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Wrapped up in Books

Updated: Dec 1, 2022

I’m writing this for the ones who call books old school or boring. Throw away that phone and pick up a book instead because books are revolutionary.

For some, reading starts out as a simple hobby, but before you know it, you are borrowing books about how a girl wrote secret letters to a certain Kavinsky in the lacrosse team, diary entries of Anne Frank, history and science fiction. With modern technology, it’s an ever-changing world out there. Everyday something new is discovered, something old forgotten. It freaks me out to think that it’s the same thing happening to books. I fear for this generation, because it’s one where 5 year olds have smartphones on their hands half the day and 20 year olds have to still scream for basic human rights.

I’m writing this for the ones who call books old school or boring. Throw away that phone and pick up a book instead because books are revolutionary. Literature is such a powerful force that even the brightest minds on the planet followed it. Albert Einstein was asked once how we could make our children intelligent. He replied, “If you want your children to be intelligent, read them fairy tales. If you want them to be more intelligent, read them more fairy tales.” Books help us to think outside the box just like the meaning of the name of this platform this article has been posted on, ‘Pitakotuwa’.

Yes, it is true with the world moving in a faster pace we are bound to get in sync with the technology used today, but it doesn’t mean we have to cut out that part of ourselves that’s a dreamer. It was found that women read more than men, 19.8 minutes per day compared to 13.2, with men’s reading time decreasing faster than that of women. Maybe that’s why it seems as if women mature faster than men. One study also showed reading reduces stress by 68%, more than listening to music or having a cup of tea. People who regularly read were 2.5 times less likely to develop Alzheimer’s disease too. So it can be seen right off the bat that there are many benefits to reading.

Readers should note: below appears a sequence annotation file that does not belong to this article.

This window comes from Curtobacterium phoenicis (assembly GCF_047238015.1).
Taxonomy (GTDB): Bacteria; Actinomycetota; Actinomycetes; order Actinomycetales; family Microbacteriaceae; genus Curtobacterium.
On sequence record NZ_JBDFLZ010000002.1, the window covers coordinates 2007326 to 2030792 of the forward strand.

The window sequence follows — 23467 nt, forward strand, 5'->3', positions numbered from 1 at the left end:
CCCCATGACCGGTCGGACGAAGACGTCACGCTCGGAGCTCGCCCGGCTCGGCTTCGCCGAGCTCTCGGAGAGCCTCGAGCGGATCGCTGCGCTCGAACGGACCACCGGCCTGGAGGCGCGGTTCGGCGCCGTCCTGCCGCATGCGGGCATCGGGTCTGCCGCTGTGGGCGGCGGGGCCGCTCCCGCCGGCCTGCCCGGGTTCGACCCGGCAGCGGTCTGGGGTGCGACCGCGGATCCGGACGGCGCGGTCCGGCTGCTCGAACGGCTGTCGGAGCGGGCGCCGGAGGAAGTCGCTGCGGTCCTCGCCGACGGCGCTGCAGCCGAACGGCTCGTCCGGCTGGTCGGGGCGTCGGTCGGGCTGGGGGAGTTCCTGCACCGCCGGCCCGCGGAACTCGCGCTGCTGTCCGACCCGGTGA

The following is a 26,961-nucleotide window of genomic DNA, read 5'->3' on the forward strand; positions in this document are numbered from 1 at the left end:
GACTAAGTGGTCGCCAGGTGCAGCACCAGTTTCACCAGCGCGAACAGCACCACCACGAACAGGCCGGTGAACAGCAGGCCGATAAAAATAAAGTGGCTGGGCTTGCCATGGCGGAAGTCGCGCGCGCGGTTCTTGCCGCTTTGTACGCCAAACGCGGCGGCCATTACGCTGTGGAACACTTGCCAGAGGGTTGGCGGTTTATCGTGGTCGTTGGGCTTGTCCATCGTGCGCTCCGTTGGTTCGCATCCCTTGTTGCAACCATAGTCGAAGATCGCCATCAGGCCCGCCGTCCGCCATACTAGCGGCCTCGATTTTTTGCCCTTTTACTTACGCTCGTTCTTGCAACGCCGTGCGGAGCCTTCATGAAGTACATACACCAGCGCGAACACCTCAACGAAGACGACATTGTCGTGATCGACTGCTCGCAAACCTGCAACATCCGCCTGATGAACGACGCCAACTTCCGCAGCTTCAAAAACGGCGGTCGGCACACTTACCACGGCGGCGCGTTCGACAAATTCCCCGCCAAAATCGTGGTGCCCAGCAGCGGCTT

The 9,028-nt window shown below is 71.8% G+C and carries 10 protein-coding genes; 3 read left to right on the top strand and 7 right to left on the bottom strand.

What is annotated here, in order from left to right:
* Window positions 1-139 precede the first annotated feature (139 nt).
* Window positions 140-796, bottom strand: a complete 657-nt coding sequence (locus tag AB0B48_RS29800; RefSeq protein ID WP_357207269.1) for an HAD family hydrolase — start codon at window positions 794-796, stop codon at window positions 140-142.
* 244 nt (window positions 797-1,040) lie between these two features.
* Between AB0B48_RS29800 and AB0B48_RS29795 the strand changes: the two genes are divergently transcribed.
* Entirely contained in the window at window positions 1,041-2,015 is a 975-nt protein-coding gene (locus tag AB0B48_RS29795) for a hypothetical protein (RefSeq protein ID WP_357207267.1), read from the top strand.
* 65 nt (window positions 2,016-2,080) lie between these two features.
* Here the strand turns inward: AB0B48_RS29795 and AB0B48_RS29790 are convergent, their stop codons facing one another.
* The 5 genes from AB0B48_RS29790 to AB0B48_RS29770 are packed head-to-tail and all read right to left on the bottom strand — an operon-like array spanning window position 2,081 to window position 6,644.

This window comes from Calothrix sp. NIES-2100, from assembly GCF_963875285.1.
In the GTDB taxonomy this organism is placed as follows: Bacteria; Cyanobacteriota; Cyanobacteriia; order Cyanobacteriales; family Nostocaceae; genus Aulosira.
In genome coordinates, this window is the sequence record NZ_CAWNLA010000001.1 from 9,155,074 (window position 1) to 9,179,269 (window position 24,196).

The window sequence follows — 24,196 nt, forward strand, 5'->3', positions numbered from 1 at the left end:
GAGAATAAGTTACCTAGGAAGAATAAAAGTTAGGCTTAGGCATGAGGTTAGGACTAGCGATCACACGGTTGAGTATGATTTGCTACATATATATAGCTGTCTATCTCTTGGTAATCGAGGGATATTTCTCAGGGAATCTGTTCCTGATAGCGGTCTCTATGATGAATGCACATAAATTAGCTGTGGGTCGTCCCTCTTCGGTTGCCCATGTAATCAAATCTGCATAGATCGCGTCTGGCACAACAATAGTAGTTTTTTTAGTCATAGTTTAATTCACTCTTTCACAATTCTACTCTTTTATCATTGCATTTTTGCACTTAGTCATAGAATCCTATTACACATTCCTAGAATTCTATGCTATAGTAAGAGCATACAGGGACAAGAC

Adults who read for 30 minutes a week feel 20% more satisfied with their lives and around 40% of people said that the reason they didn’t read was, ‘being busy with work’. But a recent study shows that people spend 10 times more time watching TV than reading despite being ‘busy’. This also is true to Sri Lankans. A perfect example for one of the busiest countries in the world is China. Neil Gaiman, the author of books like Caroline, was in China in 2007, at the first party-approved science fiction and fantasy convention in Chinese history ever. He took a top official aside and asked him why it hadn’t been held for so long and what had changed? The official told him that it was simply because the Chinese were brilliant at making things if other people brought them the plans. But they didn’t innovate and invent. They did not ‘imagine’.

As a country that’s still developing Sri Lanka could also make use of this advice. It pretty much sums up the reason why people should be encouraged to read more, and not just books about math and science but books about fairy tales and wonderful stories too. Because books are an escapism to get a sense of freedom, far away from this modern world.

The reason I say that reading overall is calming, is because personally, I’m a distractible reader, it’s like when you put me in a vintage thrift store… oh the glory. Most people choose the most silent place they can find when they read. So as that environment they are in is also calming, its easy to get lost in the pages of a story about some character’s feelings, moments of happiness and their undoing that can happen in seconds. It takes you to a place that alleviates reality.

When talking about reading in Sri Lanka, out of the two large-scale book fairs that take place here, the Colombo International Book Fair is the oldest and largest one, attracting local publishers and thousands of book lovers. When taking into consideration the cost in preparing for CIBF each year, there is no real profit made. But, publishers take part to attain the common goal of increasing readership in Sri Lanka. So, I encourage the youth to go to these book fairs, take part in reading forums, join the local library and educate others about sharing the power of reading.

When talking about the importance of books, limited access to education resources including printed books is a factor that hugely affects the lives of thousands of children in underprivileged parts of Sri Lanka. So as the youth that’s capable and blessed with resources we can pave the way for these kids who are less fortunate. Donating books, being voices to the voiceless can help us change the education system of the country to the better.

I can’t go without mentioning and sharing some books and authors I absolutely loved growing up so that you can give it a go too. ‘A song for Summer’ and ‘The Secret Countess’ by Eva Ibbotson, ‘Rebecca’ by Daphne Du Maurier, ‘Scarlet’ by Cathy Cassidy, ‘Milk and Honey’ by Rupi Kaur, Jodi Picoult books and Jill Mansell books.

To wrap it up, books add colour to what can be a monotonous life and make you a smarter and a happier person. So love, read.

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